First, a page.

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Atopic Dermatitis Better Handled with Multidisciplinary Approach


A study presented at the 2021 ACAAI annual scientific meeting shows data demonstrating severe atopic dermatitis in pediatric patients is better controlled through multidisciplinary clinics.

An e-poster at the 2021 American College of Allergy, Asthma & Immunology annual scientific meeting, held November 4 to 8 in New Orleans, Louisiana, and virtual, tested the effectiveness of the Multidisciplinary Atopic Dermatitis Program (MADP) in difficult to control pediatric atopic dermatitis (AD).1 

“The MADP has taken an evidence-based approach in order to treat these patients involving coordination across specialties and the collaborative and integrative clinic environment,” the posters authors explained.

The clinic has equal involvement by both an allergist/immunologist and a dermatologist to help increase efficiency and provide better communication between the specialties. The MADP includes the following at every visit:

  • Concurrent team-based evaluation of patient
  • Case conferences
  • Creation of outcome metrics
  • Dissemination of results to influence policy and procedures

Also, every patient was seen and evaluated by an allergist, dermatologist, and clinical pharmacist at each visit with patient and provider reported outcomes measured at baseline and follow up visits. Eczema Area and Severity Index (EASI), Body Surface Area (BSA), validated Investigator Global Assessment (vIGA), Pruritus score, Patient Oriented Eczema Measure (POEM), and Children's Dermatology Life Quality Index (CDLQI) were all included in the outcomes and the study utilized the Eczema Association website.

A paired t-test was utilized to calculate the mean difference in provider and patient reported outcomes between visits, according to the poster. Out of 26 patients, it was found that 85% achieved EASI 50 within a year and 77% of patients achievied it within 6 months. Also, 58% of patients achieved an EASI 75 within a year with 53.85% achieving it within 6 months.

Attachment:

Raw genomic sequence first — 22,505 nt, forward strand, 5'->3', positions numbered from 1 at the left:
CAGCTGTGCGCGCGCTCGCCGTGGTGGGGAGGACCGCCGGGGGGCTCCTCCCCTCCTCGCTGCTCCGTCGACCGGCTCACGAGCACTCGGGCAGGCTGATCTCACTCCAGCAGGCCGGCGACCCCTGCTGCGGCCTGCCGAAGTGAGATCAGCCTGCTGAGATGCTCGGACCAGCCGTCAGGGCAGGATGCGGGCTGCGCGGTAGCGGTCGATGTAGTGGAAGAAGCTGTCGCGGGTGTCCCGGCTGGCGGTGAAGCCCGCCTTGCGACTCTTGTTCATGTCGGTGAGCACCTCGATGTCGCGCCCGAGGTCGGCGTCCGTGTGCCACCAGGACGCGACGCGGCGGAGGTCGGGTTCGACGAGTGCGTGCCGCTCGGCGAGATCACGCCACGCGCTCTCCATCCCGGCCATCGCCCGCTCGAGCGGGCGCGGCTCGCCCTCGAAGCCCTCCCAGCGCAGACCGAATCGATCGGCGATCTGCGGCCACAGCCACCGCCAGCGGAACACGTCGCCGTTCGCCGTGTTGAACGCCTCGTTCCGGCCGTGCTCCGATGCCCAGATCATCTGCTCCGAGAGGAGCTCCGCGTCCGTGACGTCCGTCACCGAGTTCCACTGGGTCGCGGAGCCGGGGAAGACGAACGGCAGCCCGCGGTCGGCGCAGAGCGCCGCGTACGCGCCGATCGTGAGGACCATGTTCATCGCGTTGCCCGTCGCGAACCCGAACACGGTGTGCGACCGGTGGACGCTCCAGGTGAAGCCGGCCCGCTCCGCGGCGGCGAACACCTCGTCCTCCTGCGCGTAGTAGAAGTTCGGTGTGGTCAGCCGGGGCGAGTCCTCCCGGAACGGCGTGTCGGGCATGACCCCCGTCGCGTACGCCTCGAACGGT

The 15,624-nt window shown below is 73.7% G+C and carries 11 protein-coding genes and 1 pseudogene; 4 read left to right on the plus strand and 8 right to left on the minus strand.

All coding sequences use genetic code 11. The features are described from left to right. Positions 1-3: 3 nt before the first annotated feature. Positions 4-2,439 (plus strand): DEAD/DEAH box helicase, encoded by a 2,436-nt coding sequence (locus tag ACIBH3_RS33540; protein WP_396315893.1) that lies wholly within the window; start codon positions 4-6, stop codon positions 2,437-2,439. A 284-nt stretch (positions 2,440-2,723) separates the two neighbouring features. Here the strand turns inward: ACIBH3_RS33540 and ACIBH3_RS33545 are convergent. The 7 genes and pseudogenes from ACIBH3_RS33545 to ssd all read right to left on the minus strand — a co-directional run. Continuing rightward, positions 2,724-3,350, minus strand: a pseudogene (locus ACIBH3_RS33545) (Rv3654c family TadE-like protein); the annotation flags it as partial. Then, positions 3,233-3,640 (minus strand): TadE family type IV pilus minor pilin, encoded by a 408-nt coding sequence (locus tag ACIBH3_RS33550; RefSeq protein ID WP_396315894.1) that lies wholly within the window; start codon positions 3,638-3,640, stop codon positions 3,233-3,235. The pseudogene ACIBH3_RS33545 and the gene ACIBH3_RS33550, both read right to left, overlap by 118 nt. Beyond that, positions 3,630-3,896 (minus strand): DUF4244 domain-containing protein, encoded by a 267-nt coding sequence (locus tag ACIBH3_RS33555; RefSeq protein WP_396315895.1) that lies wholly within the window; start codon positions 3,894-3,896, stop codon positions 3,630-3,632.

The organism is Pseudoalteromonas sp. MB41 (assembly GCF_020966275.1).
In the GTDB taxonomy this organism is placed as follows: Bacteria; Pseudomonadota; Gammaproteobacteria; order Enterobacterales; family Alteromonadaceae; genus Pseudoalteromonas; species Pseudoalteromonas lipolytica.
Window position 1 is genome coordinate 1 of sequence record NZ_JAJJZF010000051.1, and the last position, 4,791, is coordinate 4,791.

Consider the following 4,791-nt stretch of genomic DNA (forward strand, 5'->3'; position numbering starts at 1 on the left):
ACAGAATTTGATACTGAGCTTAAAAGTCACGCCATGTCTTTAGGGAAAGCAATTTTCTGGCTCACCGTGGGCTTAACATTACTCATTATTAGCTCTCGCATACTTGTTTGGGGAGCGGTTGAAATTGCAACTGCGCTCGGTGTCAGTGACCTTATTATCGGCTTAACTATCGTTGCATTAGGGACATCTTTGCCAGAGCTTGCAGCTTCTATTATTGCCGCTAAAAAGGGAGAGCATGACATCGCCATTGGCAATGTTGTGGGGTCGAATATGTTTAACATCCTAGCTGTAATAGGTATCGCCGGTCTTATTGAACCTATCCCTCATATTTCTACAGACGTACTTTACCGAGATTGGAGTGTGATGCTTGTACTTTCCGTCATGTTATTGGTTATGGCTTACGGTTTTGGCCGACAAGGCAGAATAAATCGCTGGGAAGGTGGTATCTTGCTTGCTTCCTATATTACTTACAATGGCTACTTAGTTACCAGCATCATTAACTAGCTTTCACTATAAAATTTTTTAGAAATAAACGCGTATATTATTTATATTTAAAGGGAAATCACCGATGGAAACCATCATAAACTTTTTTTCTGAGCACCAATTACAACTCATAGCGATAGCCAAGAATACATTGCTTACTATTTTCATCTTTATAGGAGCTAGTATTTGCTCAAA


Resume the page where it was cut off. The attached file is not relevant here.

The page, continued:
EASI scores declined over each visit with a mean decrease of 13.09 at the second visit and the greatest mean decrease of 20.16 at the fourth. BSA also trended negatively with the mean decreases of 19.69% at visit 2, 34.43% at visit 3, and 38.30% at visit 4. The vIGA reached its greatest mean decrease of 1.82 by visit 4 with PEOM and CDLQI decreasing significantly up to visit 3. The only outcome that did not achieve clinical significance was pruritus.

“Coordination between specialties in a multidisciplinary setting has led to improved outcomes, quality of life adherence decision making, and satisfaction,” the authors concluded. “A more extended dataset will help elucidate longer term trends.”


The authors listed no relevant disclosures.


1. Loop. L, Geng, B. Tracy, A. Bhatti, S, et al. Achieving Disease Improvement in Severe And Difficult To Control Atopic Dermatitis Through A Multidisciplinary Approach. ePoster abstract presented at: 2021 American College of Allergy, Asthma & Immunology annual scientific meeting, November 4-8. Poster ID: P170.

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